How to Delete a Service in Windows 11 or 10 Using CMD

Published by Nyau Wai Hoe - Updated on

Services are kind of like the backbone of the operating system and the apps that run on it. But, sometimes you might need to remove a service. Maybe you’re troubleshooting, trying to speed up your computer a little bit, or getting rid of a service that was left behind by a program you’ve already uninstalled.

In this guide, we’ll show you how to safely delete a service in Windows 11 or Windows 10 using Command Prompt (CMD). We’ll also talk about what to watch out for and how to make sure you don’t mess things up.

How to Delete a Service in Windows 11 Using CMD

Why delete a service?

So, why would you want to delete a service sometimes?

  • Getting rid of a program that left its service behind.
  • Removing a service that’s causing problems or clashing with others.
  • Trying to make your computer run slightly faster by getting rid of services you don’t need.

You should know what a service does before you decide to delete it. If you remove something important, it can cause serious issues.

Also see: 30+ Windows 11 Services to Disable for Gaming Performance

Remove Windows 11 Service in Command Prompt

What happens if you delete a service in Windows 11 or 10?

After deleting a service, the programs or even the system itself that rely on the removed service will not be able to use the functions provided by the service. Most will stop working right away, while some will have issues with part of their features.

Some programs will automatically restore the service when it finds that it’s missing, while for the others that don’t, you will need to reinstall the app in order to bring back the service should you need to.

Therefore, please think twice before deleting a service because you might cause more harm than good if many things need that specific service to work. A smart way would be to create a system restore point first prior to removing any service in Windows. This way, if something goes south, you can still go back to how things were.

If you just want to turn the service off instead of deleting it, check out: How to disable startup services on Windows 11 or 10.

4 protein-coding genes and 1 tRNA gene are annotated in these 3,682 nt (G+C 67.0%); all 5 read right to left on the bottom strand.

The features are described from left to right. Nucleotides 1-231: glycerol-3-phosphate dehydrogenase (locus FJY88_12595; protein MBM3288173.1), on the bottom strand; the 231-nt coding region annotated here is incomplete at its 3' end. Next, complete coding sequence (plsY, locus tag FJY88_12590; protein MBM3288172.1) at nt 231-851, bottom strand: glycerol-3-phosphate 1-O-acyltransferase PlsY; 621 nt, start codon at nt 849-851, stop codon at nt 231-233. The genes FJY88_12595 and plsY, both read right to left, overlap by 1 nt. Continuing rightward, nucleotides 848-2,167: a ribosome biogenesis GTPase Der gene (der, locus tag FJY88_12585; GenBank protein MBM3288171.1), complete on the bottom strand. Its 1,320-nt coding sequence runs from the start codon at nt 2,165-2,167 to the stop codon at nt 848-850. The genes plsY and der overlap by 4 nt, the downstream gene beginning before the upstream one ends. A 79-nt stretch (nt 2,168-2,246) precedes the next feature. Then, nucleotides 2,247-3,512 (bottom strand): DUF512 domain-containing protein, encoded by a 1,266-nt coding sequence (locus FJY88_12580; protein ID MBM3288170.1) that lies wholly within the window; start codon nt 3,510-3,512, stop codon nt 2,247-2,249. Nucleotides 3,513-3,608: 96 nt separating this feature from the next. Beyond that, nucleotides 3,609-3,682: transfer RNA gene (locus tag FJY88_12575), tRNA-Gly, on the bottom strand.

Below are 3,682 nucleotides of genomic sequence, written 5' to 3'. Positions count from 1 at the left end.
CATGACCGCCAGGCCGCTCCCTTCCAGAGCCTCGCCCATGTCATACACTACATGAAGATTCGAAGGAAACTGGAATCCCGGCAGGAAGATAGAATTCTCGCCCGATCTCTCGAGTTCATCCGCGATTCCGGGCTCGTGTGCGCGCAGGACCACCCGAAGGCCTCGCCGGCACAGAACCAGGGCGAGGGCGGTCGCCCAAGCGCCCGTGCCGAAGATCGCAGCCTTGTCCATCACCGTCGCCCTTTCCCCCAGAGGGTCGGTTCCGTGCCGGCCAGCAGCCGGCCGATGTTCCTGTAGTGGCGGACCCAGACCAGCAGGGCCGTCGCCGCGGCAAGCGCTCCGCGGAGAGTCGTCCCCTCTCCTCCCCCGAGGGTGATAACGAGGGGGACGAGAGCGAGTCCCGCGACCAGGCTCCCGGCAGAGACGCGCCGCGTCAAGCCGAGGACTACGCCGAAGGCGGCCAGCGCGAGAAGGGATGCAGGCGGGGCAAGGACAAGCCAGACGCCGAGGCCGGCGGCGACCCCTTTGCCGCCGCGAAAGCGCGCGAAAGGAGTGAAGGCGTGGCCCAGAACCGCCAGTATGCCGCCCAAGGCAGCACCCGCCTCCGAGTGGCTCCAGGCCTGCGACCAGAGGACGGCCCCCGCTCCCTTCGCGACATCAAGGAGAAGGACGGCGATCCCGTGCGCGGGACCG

Opening Command Prompt as administrator

Before we start deleting anything, we need to open Command Prompt as an admin, because you need special permissions to delete services.

  1. Hit the Start button or press the Win key.
  2. Search for “cmd” or “Command Prompt”.
  3. Right-click Command Prompt in the results and choose Run as administrator. If it asks for permission, click Yes.

Useful tip: Run CMD, PowerShell or Regedit as SYSTEM in Windows 11

Command Prompt Run as Administrator

List services using “sc query” command

First off, we need to find the service you want to delete. We’ll use the sc query command to see all the services on your computer.

In Command Prompt, type this and hit Enter:

sc query type= service

List all services in Windows 11 using command prompt

This will show you a list of all services, with their SERVICE_NAME and DISPLAY_NAME. Note down the SERVICE_NAME of the one you want to delete.

Checking service dependencies

Before getting rid of a service, you need to see if other services rely on it. Deleting a service that other services need can cause unwanted problems.

To check a service’s dependencies, type this in Command Prompt, swapping <SERVICE_NAME> with the service’s name:


List a service dependencies in Windows 11 CMD

Look for the DEPENDENCIES section. If it’s empty, you’re good to go to the next step.

Stop a service using “sc stop” command

Before deleting a service, we need to stop it if it’s running. We’ll use the sc stop command for this. Just type the following, but use the name of the service you’re stopping instead of <SERVICE_NAME>:

sc stop <SERVICE_NAME>

For instance, to stop “SampleService”, you’d write:

sc stop SampleService

Stop a service in Windows 11 using command line

Hit Enter. If it stops successfully, you’ll get a message saying so. If it wasn’t running, it’ll tell you that too.

Note: Stopping a service could affect other things that depend on it. Make sure you know what you’re doing before you hit stop.

Delete a service using “sc delete” command

After stopping the service and checking it has no dependencies, you can delete it. Just type the following in Command Prompt. Replace <SERVICE_NAME> with the service’s name.

sc delete <SERVICE_NAME>

If you’re deleting “SampleService”, here’s what you’d type:

sc delete SampleService

SC Command line to delete service in Windows 11 10

Press Enter. If everything goes right, you’ll see a message saying the service was deleted.

Related resource: How to Delete a Ghost File or Folder in Windows 11/10

Document changes made to services

When you delete or change a service, keep a record of what you did. Write down which service you stopped, modified, or deleted and why. This can be very useful if you need to troubleshoot in the future or if you need to reverse the changes. It also helps if someone else, like your system admin, needs to know what was changed on the system.

Check with a pro if you’re not sure

If you’re not completely confident about what a service does or whether it’s safe to delete it, you should definitely ask for opinion from an expert first. Whether it’s a tech-savvy friend or a professional, getting a second opinion can prevent catastrophic mistakes that might be very difficult to fix.

Categories: Windows 10Windows 11

Nyau Wai Hoe
Nyau Wai Hoe is the Founder and Chief Editor of With a degree in software engineering and over 12 years of experience in the tech support industry, Nyau has established himself as an expert in the field, with a primary focus on the Microsoft Windows operating system. As a tech enthusiast, he loves exploring new technologies and leveraging them to solve real-life problems.

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